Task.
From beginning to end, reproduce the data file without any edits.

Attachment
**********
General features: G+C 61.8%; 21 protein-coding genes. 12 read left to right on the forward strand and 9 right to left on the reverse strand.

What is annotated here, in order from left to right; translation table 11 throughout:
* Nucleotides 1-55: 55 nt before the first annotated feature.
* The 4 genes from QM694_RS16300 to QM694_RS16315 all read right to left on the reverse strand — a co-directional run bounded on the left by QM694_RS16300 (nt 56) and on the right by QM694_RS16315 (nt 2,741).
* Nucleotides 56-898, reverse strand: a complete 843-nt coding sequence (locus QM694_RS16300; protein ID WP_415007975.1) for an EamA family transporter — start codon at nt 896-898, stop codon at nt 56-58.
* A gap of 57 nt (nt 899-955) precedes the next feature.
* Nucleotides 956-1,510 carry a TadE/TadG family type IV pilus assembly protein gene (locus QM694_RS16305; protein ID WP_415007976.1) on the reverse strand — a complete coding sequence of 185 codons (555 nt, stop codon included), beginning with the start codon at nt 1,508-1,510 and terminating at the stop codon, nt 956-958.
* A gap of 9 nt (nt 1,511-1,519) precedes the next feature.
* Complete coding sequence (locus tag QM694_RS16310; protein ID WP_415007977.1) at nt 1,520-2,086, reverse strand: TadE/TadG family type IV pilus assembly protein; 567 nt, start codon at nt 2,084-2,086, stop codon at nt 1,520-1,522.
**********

General features: G+C 61.8%; 21 protein-coding genes. 12 read left to right on the forward strand and 9 right to left on the reverse strand.

What is annotated here, in order from left to right; translation table 11 throughout:
* Nucleotides 1-55: 55 nt before the first annotated feature.
* The 4 genes from QM694_RS16300 to QM694_RS16315 all read right to left on the reverse strand — a co-directional run bounded on the left by QM694_RS16300 (nt 56) and on the right by QM694_RS16315 (nt 2,741).
* Nucleotides 56-898, reverse strand: a complete 843-nt coding sequence (locus QM694_RS16300; protein ID WP_415007975.1) for an EamA family transporter — start codon at nt 896-898, stop codon at nt 56-58.
* A gap of 57 nt (nt 899-955) precedes the next feature.
* Nucleotides 956-1,510 carry a TadE/TadG family type IV pilus assembly protein gene (locus QM694_RS16305; protein ID WP_415007976.1) on the reverse strand — a complete coding sequence of 185 codons (555 nt, stop codon included), beginning with the start codon at nt 1,508-1,510 and terminating at the stop codon, nt 956-958.
* A gap of 9 nt (nt 1,511-1,519) precedes the next feature.
* Complete coding sequence (locus tag QM694_RS16310; protein ID WP_415007977.1) at nt 1,520-2,086, reverse strand: TadE/TadG family type IV pilus assembly protein; 567 nt, start codon at nt 2,084-2,086, stop codon at nt 1,520-1,522.